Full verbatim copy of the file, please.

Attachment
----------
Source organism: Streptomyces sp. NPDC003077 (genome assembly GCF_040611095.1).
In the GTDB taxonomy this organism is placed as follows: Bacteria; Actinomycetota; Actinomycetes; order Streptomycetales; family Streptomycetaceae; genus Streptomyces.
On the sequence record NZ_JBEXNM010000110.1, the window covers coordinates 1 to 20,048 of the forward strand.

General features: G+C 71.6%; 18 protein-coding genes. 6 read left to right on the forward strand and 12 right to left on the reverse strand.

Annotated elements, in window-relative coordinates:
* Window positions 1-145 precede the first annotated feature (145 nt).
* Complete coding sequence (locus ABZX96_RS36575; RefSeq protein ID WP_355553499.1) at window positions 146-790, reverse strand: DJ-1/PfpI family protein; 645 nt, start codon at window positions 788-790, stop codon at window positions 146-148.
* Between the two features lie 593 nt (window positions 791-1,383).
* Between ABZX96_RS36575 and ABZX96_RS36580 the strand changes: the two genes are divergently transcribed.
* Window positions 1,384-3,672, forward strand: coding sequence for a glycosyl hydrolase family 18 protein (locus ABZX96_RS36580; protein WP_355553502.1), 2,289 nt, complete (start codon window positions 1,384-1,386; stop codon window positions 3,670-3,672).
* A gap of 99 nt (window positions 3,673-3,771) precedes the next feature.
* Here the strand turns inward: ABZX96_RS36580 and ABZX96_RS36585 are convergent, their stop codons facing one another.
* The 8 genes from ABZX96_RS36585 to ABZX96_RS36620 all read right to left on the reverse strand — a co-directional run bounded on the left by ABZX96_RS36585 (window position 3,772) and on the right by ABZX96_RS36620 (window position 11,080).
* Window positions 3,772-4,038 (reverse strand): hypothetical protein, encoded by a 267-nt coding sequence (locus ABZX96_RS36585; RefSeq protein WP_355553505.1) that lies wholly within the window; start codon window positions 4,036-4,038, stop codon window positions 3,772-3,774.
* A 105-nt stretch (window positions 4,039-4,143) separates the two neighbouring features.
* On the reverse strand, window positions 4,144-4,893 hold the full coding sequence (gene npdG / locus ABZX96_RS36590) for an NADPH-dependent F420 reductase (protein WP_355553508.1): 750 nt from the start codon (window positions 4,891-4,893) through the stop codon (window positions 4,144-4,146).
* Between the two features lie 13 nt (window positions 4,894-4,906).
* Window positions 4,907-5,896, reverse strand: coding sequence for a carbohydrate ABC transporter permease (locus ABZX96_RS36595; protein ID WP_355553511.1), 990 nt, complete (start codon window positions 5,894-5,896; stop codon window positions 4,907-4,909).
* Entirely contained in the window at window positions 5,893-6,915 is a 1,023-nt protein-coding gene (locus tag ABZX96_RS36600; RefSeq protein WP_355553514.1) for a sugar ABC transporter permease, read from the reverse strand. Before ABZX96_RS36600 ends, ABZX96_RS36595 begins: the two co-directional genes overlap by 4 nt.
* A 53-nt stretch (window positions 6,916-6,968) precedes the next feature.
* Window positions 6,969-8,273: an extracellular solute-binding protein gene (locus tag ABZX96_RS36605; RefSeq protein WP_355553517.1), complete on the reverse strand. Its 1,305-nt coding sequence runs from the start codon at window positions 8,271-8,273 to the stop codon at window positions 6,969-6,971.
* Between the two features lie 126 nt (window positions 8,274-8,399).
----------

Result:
Source organism: Streptomyces sp. NPDC003077 (genome assembly GCF_040611095.1).
In the GTDB taxonomy this organism is placed as follows: Bacteria; Actinomycetota; Actinomycetes; order Streptomycetales; family Streptomycetaceae; genus Streptomyces.
On the sequence record NZ_JBEXNM010000110.1, the window covers coordinates 1 to 20,048 of the forward strand.

General features: G+C 71.6%; 18 protein-coding genes. 6 read left to right on the forward strand and 12 right to left on the reverse strand.

Annotated elements, in window-relative coordinates:
* Window positions 1-145 precede the first annotated feature (145 nt).
* Complete coding sequence (locus ABZX96_RS36575; RefSeq protein ID WP_355553499.1) at window positions 146-790, reverse strand: DJ-1/PfpI family protein; 645 nt, start codon at window positions 788-790, stop codon at window positions 146-148.
* Between the two features lie 593 nt (window positions 791-1,383).
* Between ABZX96_RS36575 and ABZX96_RS36580 the strand changes: the two genes are divergently transcribed.
* Window positions 1,384-3,672, forward strand: coding sequence for a glycosyl hydrolase family 18 protein (locus ABZX96_RS36580; protein WP_355553502.1), 2,289 nt, complete (start codon window positions 1,384-1,386; stop codon window positions 3,670-3,672).
* A gap of 99 nt (window positions 3,673-3,771) precedes the next feature.
* Here the strand turns inward: ABZX96_RS36580 and ABZX96_RS36585 are convergent, their stop codons facing one another.
* The 8 genes from ABZX96_RS36585 to ABZX96_RS36620 all read right to left on the reverse strand — a co-directional run bounded on the left by ABZX96_RS36585 (window position 3,772) and on the right by ABZX96_RS36620 (window position 11,080).
* Window positions 3,772-4,038 (reverse strand): hypothetical protein, encoded by a 267-nt coding sequence (locus ABZX96_RS36585; RefSeq protein WP_355553505.1) that lies wholly within the window; start codon window positions 4,036-4,038, stop codon window positions 3,772-3,774.
* A 105-nt stretch (window positions 4,039-4,143) separates the two neighbouring features.
* On the reverse strand, window positions 4,144-4,893 hold the full coding sequence (gene npdG / locus ABZX96_RS36590) for an NADPH-dependent F420 reductase (protein WP_355553508.1): 750 nt from the start codon (window positions 4,891-4,893) through the stop codon (window positions 4,144-4,146).
* Between the two features lie 13 nt (window positions 4,894-4,906).
* Window positions 4,907-5,896, reverse strand: coding sequence for a carbohydrate ABC transporter permease (locus ABZX96_RS36595; protein ID WP_355553511.1), 990 nt, complete (start codon window positions 5,894-5,896; stop codon window positions 4,907-4,909).
* Entirely contained in the window at window positions 5,893-6,915 is a 1,023-nt protein-coding gene (locus tag ABZX96_RS36600; RefSeq protein WP_355553514.1) for a sugar ABC transporter permease, read from the reverse strand. Before ABZX96_RS36600 ends, ABZX96_RS36595 begins: the two co-directional genes overlap by 4 nt.
* A 53-nt stretch (window positions 6,916-6,968) precedes the next feature.
* Window positions 6,969-8,273: an extracellular solute-binding protein gene (locus tag ABZX96_RS36605; RefSeq protein WP_355553517.1), complete on the reverse strand. Its 1,305-nt coding sequence runs from the start codon at window positions 8,271-8,273 to the stop codon at window positions 6,969-6,971.
* Between the two features lie 126 nt (window positions 8,274-8,399).